Date of Award:
Doctor of Philosophy (PhD)
Plants, Soils, and Climate
Lawrence E. Hipps
Michael J. McPhaden
This dissertation explores the connection between ocean basins through the atmosphere by employing observational data analyses and a climate modeling approach. Sea surface temperature changes in the tropical Pacific, known as the El Niño Southern Oscillation, can influence worldwide weather and sea surface temperatures in other ocean basins. For instance, tropical Pacific sea surface temperatures can impact the Atlantic and Indian Oceans through airflow changes along the equator. However, Atlantic and Indian Ocean sea surface temperature changes can also influence the tropical Pacific through similar processes. Therefore, it is challenging to identify the mechanisms of these remote connections between ocean basins due to two-way interconnections. To better understand how ocean basins are connected by the atmosphere, this dissertation uses climate models to simulate the climate response from ocean forcing. Results in this dissertation show that the three tropical oceans are more tightly connected than previously thought. After introducing the dissertation in Chapter 1, Chapter 2 shows how the Atlantic Ocean can cause long-lasting changes in Australia rainfall through teleconnections. Chapter 3 reveals that Atlantic sea surface temperatures can influence north Pacific sea surface temperatures through remote teleconnections. Lastly, Chapter 4 explores trends in rainfall in the Pacific and the Indian Ocean from the 1980s to the 2010s. The results in this dissertation provide a path forward to increase the forecasting capability of the El Niño Southern Oscillation and help the climate science community enhance our understanding of climate variability.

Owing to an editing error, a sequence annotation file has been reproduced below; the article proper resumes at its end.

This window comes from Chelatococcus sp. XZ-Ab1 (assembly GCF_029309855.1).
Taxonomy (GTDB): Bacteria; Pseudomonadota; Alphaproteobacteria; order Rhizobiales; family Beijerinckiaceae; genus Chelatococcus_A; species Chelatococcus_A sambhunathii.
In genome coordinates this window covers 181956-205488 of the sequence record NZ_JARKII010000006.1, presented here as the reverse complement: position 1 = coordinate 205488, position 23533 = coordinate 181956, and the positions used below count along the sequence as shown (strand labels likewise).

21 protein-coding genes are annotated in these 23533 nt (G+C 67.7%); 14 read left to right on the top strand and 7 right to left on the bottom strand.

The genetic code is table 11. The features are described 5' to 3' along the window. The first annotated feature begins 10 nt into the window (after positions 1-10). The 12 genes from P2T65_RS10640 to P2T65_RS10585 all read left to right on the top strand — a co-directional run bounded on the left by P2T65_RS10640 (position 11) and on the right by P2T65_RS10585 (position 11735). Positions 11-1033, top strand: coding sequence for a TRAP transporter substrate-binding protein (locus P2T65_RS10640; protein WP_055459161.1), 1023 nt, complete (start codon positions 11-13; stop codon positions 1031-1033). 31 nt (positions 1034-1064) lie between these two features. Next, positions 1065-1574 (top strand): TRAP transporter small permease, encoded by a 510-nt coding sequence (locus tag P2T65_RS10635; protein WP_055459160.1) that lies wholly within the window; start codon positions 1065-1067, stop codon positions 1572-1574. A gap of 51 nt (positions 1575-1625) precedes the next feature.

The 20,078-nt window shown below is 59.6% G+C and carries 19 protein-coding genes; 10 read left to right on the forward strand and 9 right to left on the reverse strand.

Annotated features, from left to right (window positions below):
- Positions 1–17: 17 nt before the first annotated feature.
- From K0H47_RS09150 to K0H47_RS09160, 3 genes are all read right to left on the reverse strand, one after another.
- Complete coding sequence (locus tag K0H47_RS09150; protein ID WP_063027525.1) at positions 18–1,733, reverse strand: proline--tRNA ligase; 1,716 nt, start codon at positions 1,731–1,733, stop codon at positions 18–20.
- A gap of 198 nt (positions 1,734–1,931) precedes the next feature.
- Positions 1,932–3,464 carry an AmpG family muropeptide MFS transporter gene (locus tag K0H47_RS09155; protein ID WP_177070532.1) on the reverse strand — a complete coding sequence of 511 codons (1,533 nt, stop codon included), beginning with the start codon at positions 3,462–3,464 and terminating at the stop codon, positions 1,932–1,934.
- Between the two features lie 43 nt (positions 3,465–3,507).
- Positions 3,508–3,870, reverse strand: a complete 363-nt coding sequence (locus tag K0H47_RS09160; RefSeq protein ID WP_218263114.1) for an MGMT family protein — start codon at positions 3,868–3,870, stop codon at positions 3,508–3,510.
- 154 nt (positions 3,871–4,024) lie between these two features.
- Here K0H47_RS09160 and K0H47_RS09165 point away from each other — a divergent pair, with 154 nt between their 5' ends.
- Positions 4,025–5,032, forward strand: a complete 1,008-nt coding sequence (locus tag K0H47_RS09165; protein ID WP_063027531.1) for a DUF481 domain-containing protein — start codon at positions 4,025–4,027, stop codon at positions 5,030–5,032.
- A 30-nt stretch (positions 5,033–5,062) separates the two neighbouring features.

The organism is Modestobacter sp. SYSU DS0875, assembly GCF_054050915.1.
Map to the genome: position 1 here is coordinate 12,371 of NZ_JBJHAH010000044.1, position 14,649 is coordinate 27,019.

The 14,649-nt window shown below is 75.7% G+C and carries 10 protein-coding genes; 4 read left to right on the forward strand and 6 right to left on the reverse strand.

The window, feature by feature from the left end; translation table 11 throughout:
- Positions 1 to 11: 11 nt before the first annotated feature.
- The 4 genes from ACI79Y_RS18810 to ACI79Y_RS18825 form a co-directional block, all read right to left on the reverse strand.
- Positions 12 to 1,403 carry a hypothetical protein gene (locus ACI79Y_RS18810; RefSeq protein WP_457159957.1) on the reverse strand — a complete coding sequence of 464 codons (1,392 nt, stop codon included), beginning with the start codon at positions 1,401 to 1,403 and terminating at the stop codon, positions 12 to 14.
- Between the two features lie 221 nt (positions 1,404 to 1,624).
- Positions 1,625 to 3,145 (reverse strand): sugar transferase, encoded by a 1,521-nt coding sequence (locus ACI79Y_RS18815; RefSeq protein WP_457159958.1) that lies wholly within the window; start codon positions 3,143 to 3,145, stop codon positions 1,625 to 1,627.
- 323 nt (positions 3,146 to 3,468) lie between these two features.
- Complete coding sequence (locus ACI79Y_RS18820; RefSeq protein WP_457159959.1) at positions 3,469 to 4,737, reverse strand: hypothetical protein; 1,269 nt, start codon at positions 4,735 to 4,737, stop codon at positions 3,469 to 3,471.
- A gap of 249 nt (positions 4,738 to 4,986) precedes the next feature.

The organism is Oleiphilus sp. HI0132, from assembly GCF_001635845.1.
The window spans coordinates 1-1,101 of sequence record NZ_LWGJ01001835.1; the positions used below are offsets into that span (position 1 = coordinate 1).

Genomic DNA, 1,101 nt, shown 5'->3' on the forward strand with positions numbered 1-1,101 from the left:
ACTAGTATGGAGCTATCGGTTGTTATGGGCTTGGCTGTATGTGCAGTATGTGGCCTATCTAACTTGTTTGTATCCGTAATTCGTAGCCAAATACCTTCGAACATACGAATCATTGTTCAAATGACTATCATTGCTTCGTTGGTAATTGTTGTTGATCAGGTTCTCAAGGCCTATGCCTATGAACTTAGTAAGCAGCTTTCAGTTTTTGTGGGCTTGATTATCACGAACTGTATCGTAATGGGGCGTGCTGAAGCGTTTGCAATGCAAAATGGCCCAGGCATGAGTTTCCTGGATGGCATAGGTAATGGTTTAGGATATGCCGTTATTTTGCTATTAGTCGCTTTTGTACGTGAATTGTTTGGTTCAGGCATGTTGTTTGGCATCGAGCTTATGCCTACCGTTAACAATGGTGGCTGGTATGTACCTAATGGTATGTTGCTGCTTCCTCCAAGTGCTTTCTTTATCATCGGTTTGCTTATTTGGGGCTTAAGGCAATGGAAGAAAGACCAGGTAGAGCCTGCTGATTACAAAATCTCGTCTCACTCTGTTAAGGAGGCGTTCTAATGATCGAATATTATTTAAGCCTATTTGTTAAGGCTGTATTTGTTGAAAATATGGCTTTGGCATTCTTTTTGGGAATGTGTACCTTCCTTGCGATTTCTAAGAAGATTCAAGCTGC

Johnson, Zachary F., "Remote Ocean Forcing on Interannual-to-Decadal Climate Variability through Inter-Basin Interactions" (2021). All Graduate Theses and Dissertations, Spring 1920 to Summer 2023. 8079.
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